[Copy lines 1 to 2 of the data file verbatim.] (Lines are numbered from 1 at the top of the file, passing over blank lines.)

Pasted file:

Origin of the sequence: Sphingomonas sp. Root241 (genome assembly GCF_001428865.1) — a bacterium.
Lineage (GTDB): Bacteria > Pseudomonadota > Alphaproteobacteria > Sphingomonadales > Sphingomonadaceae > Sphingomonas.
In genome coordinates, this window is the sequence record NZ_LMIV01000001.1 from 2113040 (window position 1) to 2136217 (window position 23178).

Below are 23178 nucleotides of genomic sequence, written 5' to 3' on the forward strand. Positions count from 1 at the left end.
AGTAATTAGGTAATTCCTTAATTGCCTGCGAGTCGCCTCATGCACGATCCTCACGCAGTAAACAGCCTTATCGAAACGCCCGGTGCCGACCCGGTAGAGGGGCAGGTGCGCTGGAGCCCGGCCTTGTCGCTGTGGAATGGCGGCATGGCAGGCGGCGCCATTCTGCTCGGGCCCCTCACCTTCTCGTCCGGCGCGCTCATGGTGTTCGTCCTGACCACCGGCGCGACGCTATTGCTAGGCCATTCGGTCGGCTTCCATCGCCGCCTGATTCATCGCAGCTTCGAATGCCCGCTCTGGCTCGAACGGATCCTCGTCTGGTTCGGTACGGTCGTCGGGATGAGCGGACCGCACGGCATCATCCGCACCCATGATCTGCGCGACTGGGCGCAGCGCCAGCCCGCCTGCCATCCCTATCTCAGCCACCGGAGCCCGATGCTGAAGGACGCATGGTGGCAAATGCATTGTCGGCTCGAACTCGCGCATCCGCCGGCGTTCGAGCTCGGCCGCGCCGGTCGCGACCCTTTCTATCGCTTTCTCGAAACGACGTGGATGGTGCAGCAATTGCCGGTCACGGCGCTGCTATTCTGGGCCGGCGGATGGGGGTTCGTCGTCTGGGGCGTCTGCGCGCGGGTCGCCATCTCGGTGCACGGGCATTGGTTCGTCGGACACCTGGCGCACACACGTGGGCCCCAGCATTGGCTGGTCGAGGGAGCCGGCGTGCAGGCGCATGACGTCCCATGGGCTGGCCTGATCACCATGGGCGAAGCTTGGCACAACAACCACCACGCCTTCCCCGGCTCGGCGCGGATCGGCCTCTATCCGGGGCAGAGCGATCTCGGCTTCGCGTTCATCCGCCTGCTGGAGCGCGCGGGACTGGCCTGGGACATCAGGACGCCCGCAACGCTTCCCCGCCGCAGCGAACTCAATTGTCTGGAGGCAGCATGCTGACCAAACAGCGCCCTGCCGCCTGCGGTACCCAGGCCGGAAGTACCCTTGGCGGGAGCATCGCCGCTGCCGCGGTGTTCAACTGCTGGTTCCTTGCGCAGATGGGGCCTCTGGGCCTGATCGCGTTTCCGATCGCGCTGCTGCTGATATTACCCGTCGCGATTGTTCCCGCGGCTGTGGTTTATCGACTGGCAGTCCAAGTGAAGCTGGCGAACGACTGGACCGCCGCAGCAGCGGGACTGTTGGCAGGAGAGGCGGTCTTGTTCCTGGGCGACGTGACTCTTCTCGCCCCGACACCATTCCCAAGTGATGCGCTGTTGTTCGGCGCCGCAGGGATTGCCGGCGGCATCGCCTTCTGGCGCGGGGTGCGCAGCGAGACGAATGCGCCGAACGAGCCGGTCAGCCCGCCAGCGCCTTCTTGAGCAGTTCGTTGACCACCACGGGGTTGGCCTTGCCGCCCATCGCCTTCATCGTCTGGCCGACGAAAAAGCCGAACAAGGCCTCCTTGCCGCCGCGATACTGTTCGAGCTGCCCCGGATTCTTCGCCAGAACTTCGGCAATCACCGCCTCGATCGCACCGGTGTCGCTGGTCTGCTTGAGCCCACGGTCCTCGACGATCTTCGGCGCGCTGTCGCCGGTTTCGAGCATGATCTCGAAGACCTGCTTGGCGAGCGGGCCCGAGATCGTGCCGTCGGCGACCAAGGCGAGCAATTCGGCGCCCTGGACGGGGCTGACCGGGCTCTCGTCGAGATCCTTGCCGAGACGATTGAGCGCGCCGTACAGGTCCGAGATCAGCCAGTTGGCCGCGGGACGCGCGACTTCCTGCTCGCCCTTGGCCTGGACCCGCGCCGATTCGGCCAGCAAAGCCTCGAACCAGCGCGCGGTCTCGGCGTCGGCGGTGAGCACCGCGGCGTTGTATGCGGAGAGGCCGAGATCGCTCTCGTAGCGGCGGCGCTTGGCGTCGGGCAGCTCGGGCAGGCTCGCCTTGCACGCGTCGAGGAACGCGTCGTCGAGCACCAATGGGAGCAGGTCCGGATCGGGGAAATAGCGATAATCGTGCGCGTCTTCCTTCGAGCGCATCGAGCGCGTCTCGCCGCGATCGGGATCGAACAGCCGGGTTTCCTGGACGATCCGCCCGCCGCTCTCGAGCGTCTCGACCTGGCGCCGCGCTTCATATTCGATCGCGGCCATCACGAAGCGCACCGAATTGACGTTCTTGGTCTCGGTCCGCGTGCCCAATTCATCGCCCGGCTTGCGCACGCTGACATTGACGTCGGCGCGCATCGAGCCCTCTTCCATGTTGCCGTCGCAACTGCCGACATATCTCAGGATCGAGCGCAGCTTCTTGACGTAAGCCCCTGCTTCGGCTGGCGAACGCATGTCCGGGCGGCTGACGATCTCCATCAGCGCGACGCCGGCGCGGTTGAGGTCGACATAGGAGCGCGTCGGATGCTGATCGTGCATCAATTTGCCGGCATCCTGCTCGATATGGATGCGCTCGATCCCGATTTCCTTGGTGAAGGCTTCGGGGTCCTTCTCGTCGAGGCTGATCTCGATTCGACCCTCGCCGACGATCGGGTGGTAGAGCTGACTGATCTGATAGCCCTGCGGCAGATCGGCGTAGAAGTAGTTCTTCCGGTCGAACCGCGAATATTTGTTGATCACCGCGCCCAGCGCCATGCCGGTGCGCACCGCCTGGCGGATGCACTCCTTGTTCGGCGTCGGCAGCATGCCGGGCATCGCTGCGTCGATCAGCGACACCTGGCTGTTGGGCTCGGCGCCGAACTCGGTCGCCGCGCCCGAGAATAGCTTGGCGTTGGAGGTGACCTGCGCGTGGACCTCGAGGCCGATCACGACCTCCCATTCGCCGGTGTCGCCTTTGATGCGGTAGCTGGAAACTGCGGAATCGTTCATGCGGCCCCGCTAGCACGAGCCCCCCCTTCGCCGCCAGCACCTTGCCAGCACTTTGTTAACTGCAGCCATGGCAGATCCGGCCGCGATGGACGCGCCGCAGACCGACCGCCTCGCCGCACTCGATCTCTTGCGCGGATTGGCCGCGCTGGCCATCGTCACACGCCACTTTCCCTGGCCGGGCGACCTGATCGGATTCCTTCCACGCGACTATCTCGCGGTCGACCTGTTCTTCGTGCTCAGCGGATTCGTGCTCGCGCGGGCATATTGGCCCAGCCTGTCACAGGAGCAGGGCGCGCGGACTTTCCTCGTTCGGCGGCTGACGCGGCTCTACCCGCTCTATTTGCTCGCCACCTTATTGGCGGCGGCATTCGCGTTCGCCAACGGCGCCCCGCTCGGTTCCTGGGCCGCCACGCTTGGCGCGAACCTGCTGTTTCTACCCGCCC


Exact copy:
Origin of the sequence: Sphingomonas sp. Root241 (genome assembly GCF_001428865.1) — a bacterium.
Lineage (GTDB): Bacteria > Pseudomonadota > Alphaproteobacteria > Sphingomonadales > Sphingomonadaceae > Sphingomonas.